Rockefeller Archive Center

Rockefeller Archive Center Research Reports are created by recipients of research travel stipends and by many others who have conducted research at the RAC. The reports demonstrate the breadth of the RAC's archival holdings, particularly in the study of philanthropy and its effects. Read more about the history of philanthropy at resource.rockarch.org. Also, see the RAC Bibliography of Scholarship, a comprehensive online database of publications citing RAC archival collections.
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American Philanthropy and Post-1956 Hungarian Refugee Aid

August 6, 2021

My research at the Rockefeller Archive Center focused on the records of the Ford Foundation, the Rockefeller Foundation, and the Social Science Research Council. Some materials from the Nelson A. Rockefeller papers and the Rockefeller University archives were also consulted. The primary goal of my research was to identify the role of the Ford and Rockefeller Foundations in supporting collaboration across the Iron Curtain in the humanities.Upon arriving at the Archive Center and gaining an initial insight and a better overview of the potentially relevant materials, I complemented my original research agenda with an additional aspect. I realized that among the records of both the Rockefeller and the Ford Foundations, a large number of collections deal with humanitarian actions that benefited Hungarian refugees leaving their country in 1956 and 1957, after Soviet military forces defeated the Hungarian revolution and before the borders were closed and strictly controlled. While it was known that American philanthropic foundations were involved in humanitarian aid, existing scholarship in the field has not reported on the extent of their involvement. The Rockefeller and Ford Foundations gained passing mentions at best, or not at all. Considering the potential benefits for the international research community, I decided to cover these numerous records during my stay. The number of documents on Hungarian refugee aid far exceeded the amount of materials on soft cultural diplomacy in Hungary. Considering that previous researchers have already reported on Ford Foundation's Eastern European Fund, probably, the most important cultural diplomatic effort targeting the region during the early Cold War (that I covered myself to gain firsthand knowledge on the program), I will rather focus in this report on what other researchers did not.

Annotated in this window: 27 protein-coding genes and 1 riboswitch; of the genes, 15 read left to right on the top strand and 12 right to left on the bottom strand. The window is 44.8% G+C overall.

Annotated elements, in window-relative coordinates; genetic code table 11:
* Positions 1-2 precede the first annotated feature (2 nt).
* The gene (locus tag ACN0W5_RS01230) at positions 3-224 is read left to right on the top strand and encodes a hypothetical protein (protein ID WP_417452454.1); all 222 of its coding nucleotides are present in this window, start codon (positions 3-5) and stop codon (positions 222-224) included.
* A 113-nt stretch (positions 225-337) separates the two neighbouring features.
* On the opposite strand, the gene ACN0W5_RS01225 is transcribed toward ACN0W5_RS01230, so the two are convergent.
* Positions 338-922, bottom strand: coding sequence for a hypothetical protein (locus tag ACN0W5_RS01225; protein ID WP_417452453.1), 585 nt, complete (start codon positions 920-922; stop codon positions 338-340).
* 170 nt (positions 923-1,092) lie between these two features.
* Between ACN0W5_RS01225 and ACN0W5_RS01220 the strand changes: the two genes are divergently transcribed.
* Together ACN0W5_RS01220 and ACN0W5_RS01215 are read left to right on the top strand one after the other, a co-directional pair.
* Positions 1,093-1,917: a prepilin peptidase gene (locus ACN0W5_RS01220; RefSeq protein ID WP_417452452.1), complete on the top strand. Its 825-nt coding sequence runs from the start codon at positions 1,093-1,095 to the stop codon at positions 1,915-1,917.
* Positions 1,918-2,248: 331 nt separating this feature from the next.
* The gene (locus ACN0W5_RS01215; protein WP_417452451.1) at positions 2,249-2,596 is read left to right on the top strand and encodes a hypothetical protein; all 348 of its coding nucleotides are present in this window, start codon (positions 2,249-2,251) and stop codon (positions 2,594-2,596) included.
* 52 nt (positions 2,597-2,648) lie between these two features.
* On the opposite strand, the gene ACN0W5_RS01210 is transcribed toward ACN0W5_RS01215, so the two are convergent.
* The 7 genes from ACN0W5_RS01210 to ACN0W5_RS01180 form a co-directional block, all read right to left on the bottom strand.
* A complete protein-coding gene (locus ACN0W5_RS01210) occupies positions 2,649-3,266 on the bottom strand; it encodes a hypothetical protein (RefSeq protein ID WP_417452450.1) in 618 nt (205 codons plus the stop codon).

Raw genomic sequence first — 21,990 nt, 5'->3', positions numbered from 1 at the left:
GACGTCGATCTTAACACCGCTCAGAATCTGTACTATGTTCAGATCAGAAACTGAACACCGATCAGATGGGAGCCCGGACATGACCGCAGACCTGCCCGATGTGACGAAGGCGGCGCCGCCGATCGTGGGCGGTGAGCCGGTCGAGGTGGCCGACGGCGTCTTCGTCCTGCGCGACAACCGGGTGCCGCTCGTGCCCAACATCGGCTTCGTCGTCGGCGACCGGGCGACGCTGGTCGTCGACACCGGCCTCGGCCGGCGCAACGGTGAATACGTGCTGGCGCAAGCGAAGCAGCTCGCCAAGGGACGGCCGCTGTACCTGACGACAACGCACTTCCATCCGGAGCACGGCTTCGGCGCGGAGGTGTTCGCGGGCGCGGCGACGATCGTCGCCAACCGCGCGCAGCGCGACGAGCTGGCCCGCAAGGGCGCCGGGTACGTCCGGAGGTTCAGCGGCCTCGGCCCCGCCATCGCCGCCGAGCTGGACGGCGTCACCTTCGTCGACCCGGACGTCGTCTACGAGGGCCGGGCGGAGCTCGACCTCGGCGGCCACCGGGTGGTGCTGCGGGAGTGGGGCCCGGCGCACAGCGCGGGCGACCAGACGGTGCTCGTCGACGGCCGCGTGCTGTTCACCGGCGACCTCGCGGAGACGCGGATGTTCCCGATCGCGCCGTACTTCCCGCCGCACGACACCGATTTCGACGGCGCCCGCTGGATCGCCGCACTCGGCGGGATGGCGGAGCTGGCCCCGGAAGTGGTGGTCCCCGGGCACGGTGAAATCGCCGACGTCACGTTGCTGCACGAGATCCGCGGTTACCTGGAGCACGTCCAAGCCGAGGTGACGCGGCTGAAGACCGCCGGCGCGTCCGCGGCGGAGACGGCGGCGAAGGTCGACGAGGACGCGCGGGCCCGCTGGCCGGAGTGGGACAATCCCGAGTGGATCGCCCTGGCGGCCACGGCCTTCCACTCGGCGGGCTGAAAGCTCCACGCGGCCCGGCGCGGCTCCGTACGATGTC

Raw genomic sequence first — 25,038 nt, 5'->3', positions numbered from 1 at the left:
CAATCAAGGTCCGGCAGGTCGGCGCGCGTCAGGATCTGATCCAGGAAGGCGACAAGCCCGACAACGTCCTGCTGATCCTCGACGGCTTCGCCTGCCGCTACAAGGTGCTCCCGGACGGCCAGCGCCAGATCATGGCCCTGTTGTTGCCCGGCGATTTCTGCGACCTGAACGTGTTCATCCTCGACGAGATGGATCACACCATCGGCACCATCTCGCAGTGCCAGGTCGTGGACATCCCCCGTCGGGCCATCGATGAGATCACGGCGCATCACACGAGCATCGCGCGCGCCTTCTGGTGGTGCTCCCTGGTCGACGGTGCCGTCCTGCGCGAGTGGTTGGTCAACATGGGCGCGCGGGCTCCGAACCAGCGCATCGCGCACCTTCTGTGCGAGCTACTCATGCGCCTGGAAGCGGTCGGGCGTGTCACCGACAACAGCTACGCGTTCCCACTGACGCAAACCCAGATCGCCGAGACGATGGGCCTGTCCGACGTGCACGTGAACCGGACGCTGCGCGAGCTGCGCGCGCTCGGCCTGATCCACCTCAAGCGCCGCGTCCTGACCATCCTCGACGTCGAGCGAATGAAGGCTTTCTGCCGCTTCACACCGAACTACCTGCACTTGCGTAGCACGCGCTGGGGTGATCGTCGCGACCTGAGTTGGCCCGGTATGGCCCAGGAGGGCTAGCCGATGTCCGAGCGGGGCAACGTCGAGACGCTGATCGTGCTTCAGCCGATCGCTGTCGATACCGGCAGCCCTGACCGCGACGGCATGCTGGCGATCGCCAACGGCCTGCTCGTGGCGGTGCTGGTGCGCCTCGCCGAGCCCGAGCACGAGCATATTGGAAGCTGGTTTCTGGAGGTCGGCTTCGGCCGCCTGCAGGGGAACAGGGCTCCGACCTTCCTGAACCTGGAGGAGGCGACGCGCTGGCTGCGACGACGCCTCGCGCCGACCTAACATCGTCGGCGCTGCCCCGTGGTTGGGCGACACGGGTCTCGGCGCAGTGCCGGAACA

Cold War; Ford Foundation; Refugee Scholars

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